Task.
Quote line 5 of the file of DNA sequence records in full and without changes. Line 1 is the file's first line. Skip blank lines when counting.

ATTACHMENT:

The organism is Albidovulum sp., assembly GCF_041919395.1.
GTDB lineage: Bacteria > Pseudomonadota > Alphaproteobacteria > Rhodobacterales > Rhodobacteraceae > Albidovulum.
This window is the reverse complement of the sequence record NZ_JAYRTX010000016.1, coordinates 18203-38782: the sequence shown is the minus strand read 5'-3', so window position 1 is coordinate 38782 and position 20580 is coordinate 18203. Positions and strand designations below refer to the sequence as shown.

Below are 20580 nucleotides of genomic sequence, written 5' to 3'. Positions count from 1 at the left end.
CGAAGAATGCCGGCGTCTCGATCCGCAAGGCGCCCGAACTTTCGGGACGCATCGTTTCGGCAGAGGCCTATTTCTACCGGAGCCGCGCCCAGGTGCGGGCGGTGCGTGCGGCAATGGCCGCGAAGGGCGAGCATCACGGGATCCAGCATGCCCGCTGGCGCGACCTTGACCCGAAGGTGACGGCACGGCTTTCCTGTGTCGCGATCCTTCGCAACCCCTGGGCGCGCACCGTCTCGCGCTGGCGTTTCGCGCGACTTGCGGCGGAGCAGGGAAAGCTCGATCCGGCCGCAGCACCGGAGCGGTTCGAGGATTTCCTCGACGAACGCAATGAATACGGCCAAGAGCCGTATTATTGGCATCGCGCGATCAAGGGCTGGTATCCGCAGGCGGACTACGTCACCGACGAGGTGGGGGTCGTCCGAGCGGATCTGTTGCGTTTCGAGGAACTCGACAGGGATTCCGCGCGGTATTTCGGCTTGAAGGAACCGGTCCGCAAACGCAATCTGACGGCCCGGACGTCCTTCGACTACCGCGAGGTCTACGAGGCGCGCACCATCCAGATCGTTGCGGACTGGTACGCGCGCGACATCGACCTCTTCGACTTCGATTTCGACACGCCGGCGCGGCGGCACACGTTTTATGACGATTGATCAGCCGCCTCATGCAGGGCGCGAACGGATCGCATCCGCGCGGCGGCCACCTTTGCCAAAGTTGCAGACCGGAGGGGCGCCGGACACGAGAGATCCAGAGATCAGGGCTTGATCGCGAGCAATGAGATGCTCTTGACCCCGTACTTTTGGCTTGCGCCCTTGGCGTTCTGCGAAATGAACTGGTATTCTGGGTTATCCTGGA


CGAAGAATGCCGGCGTCTCGATCCGCAAGGCGCCCGAACTTTCGGGACGCATCGTTTCGGCAGAGGCCTATTTCTACCGGAGCCGCGCCCAGGTGCGGGCGGTGCGTGCGGCAATGGCCGCGAAGGGCGAGCATCACGGGATCCAGCATGCCCGCTGGCGCGACCTTGACCCGAAGGTGACGGCACGGCTTTCCTGTGTCGCGATCCTTCGCAACCCCTGGGCGCGCACCGTCTCGCGCTGGCGTTTCGCGCGACTTGCGGCGGAGCAGGGAAAGCTCGATCCGGCCGCAGCACCGGAGCGGTTCGAGGATTTCCTCGACGAACGCAATGAATACGGCCAAGAGCCGTATTATTGGCATCGCGCGATCAAGGGCTGGTATCCGCAGGCGGACTACGTCACCGACGAGGTGGGGGTCGTCCGAGCGGATCTGTTGCGTTTCGAGGAACTCGACAGGGATTCCGCGCGGTATTTCGGCTTGAAGGAACCGGTCCGCAAACGCAATCTGACGGCCCGGACGTCCTTCGACTACCGCGAGGTCTACGAGGCGCGCACCATCCAGATCGTTGCGGACTGGTACGCGCGCGACATCGACCTCTTCGACTTCGATTTCGACACGCCGGCGCGGCGGCACACGTTTTATGACGATTGATCAGCCGCCTCATGCAGGGCGCGAACGGATCGCATCCGCGCGGCGGCCACCTTTGCCAAAGTTGCAGACCGGAGGGGCGCCGGACACGAGAGATCCAGAGATCAGGGCTTGATCGCGAGCAATGAGATGCTCTTGACCCCGTACTTTTGGCTTGCGCCCTTGGCGTTCTGCGAAATGAACTGGTATTCTGGGTTATCCTGGA